Thursday, September 18, 2008

Why Johnny can't innovate

Do you remember the mantra from about a decade ago? Many of us were wondering why "Johnny can't read" or why "Johnny can't understand math". This approach was meant to expose the fact that many kids were graduating from school without the capability to do the basic functions that seemed necessary and prerequisites for graduating. Today, many CEOs ask the same things about their companies - Why can't we innovate?

There were a number of reasons that Johnny couldn't read - poor teachers, poor instruction, lack of preparation, no incentives to do well in school and so on. Perhaps as well there were social stigmas for doing well in school, or perhaps some of the kids had dyslexia or other undiagnosed problems that made it difficult for them to learn to read. In any complex problem there are usually more than one underlying challenges or root causes. The same is true with innovation.

First, let's just say that for many of us, we can innovate. It's not a failure of the individual that innovation isn't happening more consistently in most businesses. If anything, in our experience, most people are frustrated at the pace of innovation within their firms and feel trapped by the bureaucracy and decision making. So, Johnny can innovate. It's usually the company that can't.

So, if we accept that many people are interested and engaged in innovation at a personal level, where's the disconnect between that initiative and drive and the fact that innovation isn't more prevalent? Most companies, intentionally or not, erect barriers and inhibitors to innovation. Here are just a few:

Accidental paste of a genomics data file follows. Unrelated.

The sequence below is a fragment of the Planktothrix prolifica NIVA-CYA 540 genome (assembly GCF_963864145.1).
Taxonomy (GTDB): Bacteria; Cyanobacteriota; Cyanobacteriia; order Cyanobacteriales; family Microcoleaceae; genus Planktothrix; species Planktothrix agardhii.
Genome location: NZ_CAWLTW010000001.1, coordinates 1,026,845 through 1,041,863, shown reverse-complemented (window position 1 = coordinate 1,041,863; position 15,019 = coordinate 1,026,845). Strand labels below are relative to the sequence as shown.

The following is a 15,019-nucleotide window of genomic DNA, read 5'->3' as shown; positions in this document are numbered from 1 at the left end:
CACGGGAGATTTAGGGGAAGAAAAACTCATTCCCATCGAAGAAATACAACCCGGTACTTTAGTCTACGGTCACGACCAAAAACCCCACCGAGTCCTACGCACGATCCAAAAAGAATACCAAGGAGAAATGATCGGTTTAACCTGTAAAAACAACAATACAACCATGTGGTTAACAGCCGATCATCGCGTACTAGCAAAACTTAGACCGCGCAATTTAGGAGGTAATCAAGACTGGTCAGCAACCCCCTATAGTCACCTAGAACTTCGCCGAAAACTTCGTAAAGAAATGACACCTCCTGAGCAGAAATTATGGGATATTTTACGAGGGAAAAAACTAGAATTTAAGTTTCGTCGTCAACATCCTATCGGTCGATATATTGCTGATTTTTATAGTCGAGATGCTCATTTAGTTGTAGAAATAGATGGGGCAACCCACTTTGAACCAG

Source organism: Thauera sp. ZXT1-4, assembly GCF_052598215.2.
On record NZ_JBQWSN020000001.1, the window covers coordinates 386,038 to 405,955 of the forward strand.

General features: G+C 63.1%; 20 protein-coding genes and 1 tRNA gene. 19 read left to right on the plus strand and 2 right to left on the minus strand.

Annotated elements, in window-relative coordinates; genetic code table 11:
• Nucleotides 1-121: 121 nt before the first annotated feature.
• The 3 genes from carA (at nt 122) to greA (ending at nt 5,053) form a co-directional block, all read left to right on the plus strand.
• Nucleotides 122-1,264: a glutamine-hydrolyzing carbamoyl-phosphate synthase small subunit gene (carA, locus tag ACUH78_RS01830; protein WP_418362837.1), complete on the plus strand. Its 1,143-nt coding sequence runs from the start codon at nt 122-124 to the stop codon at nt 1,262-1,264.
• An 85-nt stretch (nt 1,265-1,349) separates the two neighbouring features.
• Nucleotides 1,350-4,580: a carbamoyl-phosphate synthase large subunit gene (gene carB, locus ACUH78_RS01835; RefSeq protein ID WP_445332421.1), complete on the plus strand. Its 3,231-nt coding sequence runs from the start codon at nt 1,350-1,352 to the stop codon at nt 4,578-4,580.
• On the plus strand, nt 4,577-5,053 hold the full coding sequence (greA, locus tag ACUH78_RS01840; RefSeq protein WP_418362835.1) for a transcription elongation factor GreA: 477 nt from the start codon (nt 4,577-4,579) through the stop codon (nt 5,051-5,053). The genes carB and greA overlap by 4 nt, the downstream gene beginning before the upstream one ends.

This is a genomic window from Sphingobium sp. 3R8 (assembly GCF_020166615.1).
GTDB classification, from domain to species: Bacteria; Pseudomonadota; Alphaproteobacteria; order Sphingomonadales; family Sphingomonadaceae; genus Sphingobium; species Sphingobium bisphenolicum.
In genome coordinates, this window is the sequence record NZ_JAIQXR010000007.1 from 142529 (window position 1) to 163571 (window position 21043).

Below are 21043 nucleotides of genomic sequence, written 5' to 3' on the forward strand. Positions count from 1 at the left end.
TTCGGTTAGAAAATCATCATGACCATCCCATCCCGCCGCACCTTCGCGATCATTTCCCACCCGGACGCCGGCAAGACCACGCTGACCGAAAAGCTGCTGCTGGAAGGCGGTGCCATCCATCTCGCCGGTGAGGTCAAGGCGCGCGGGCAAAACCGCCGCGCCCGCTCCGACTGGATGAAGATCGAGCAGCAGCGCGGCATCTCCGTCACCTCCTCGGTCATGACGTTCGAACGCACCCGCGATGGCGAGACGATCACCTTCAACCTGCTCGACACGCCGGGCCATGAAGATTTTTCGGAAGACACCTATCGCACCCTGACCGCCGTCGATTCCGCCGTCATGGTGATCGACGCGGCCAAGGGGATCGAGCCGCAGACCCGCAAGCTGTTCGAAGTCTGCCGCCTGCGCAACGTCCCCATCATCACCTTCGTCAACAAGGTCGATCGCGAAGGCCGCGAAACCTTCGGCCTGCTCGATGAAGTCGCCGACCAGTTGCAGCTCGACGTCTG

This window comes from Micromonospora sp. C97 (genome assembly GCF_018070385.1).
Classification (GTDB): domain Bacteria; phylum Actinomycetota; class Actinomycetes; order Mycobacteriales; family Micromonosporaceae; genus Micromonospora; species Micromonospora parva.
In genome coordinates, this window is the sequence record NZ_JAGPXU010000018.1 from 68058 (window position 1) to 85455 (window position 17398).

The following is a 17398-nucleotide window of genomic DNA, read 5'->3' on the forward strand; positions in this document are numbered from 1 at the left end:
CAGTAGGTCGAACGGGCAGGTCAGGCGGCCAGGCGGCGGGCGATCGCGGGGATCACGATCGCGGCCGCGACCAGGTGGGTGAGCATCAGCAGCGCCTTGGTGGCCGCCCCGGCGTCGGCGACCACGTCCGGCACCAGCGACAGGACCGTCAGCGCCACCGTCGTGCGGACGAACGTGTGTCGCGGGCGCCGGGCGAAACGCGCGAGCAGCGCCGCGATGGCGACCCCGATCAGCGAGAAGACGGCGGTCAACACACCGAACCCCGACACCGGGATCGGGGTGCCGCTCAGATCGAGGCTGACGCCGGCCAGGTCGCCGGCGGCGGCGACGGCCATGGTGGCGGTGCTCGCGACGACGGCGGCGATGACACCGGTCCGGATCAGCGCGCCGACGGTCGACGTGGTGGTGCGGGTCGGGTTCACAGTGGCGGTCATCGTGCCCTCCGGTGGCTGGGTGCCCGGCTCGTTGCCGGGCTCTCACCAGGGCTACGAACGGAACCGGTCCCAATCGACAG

• Most people work within one business unit or function, but often innovative ideas combine capabilities from several functions or business units. While we are optimized to work within a business function or unit, many firms struggle to work well across business units or functions
  • Most people are compensated on a specific set of goals. Rarely does the compensation include any aspect of innovation. So, while we ask people to be innovative, we compensate them for their "regular" or "day" jobs
  • Innovation requires change and risk, two factors that most firms try to eliminate from day to day operations. Failure, change and risk are career killers in most firms, so few people have the strength of will to attempt them.
  • The pressure from Wall Street for quarterly earnings is so high that few organizations do a good job looking at evolving trends and new opportunities. Even the firms that do look further out rarely look more than 18 months into the future, often less than a full product cycle.
  • Most businesses have optimized their staffing and processes to the point where there is no slack in the system. It can be difficult to squeeze in a meeting with a senior manager, much less find the time to explore a new idea or concept in any detail.
In the face of all of these intentional and unintentional barriers, is it any wonder that many firms struggle to create interesting new products and services, much less innovative products and services? Johnny, and Suzy, and Mary, and a lot of the other folks in your organization can innovate, and many of them are ready and willing to do so. What does your organization do to either enable them to be successful, or place obstacles in their way?
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posted by Jeffrey Phillips at 7:01 AM

7 Comments:

Blogger Gray Rinehart said...

Excellent! So good I forwarded the link to my colleagues in the Industrial Extension Service at NCSU. Thanks!

10:04 AM  
Blogger Jeremy Gershfeld said...

I completely agree that people do not know how to share the flow of information across specialties or disciplines.I blog about how we engage in listening from the perspective of a classical musician. I'm at http://gershfeldislistening.blogspot.com

Jeremy Gershfeld

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